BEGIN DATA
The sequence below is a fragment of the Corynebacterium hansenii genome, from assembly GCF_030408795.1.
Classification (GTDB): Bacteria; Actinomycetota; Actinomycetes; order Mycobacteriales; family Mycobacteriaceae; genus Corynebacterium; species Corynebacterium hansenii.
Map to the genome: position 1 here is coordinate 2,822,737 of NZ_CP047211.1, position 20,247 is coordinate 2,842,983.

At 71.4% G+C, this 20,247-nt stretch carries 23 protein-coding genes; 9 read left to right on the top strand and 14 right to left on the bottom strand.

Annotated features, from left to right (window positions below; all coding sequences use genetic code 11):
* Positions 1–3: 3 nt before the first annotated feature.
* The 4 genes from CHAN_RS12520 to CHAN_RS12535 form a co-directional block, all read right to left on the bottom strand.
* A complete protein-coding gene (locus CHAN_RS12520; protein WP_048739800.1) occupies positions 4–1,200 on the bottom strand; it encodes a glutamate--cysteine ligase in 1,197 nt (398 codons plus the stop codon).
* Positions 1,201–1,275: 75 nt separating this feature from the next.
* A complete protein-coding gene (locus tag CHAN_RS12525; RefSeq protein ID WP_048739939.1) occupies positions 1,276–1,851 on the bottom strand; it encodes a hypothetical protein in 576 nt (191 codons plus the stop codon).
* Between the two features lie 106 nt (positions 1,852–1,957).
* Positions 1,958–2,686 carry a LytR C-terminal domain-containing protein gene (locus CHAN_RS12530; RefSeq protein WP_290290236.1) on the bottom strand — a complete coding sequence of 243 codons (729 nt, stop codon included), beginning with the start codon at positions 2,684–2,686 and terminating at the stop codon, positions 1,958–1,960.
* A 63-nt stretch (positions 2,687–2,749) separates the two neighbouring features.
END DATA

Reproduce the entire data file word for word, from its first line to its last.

The sequence below is a fragment of the Corynebacterium hansenii genome, from assembly GCF_030408795.1.
Classification (GTDB): Bacteria; Actinomycetota; Actinomycetes; order Mycobacteriales; family Mycobacteriaceae; genus Corynebacterium; species Corynebacterium hansenii.
Map to the genome: position 1 here is coordinate 2,822,737 of NZ_CP047211.1, position 20,247 is coordinate 2,842,983.

At 71.4% G+C, this 20,247-nt stretch carries 23 protein-coding genes; 9 read left to right on the top strand and 14 right to left on the bottom strand.

Annotated features, from left to right (window positions below; all coding sequences use genetic code 11):
* Positions 1–3: 3 nt before the first annotated feature.
* The 4 genes from CHAN_RS12520 to CHAN_RS12535 form a co-directional block, all read right to left on the bottom strand.
* A complete protein-coding gene (locus CHAN_RS12520; protein WP_048739800.1) occupies positions 4–1,200 on the bottom strand; it encodes a glutamate--cysteine ligase in 1,197 nt (398 codons plus the stop codon).
* Positions 1,201–1,275: 75 nt separating this feature from the next.
* A complete protein-coding gene (locus tag CHAN_RS12525; RefSeq protein ID WP_048739939.1) occupies positions 1,276–1,851 on the bottom strand; it encodes a hypothetical protein in 576 nt (191 codons plus the stop codon).
* Between the two features lie 106 nt (positions 1,852–1,957).
* Positions 1,958–2,686 carry a LytR C-terminal domain-containing protein gene (locus CHAN_RS12530; RefSeq protein WP_290290236.1) on the bottom strand — a complete coding sequence of 243 codons (729 nt, stop codon included), beginning with the start codon at positions 2,684–2,686 and terminating at the stop codon, positions 1,958–1,960.
* A 63-nt stretch (positions 2,687–2,749) separates the two neighbouring features.